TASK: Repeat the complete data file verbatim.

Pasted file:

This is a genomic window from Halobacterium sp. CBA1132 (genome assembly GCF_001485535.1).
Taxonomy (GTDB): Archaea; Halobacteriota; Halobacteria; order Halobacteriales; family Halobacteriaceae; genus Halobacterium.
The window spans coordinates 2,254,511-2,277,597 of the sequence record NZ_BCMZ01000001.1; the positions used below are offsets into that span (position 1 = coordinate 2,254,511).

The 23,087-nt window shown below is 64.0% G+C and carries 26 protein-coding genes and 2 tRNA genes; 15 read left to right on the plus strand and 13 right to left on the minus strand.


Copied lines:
This is a genomic window from Halobacterium sp. CBA1132 (genome assembly GCF_001485535.1).
Taxonomy (GTDB): Archaea; Halobacteriota; Halobacteria; order Halobacteriales; family Halobacteriaceae; genus Halobacterium.
The window spans coordinates 2,254,511-2,277,597 of the sequence record NZ_BCMZ01000001.1; the positions used below are offsets into that span (position 1 = coordinate 2,254,511).

The 23,087-nt window shown below is 64.0% G+C and carries 26 protein-coding genes and 2 tRNA genes; 15 read left to right on the plus strand and 13 right to left on the minus strand.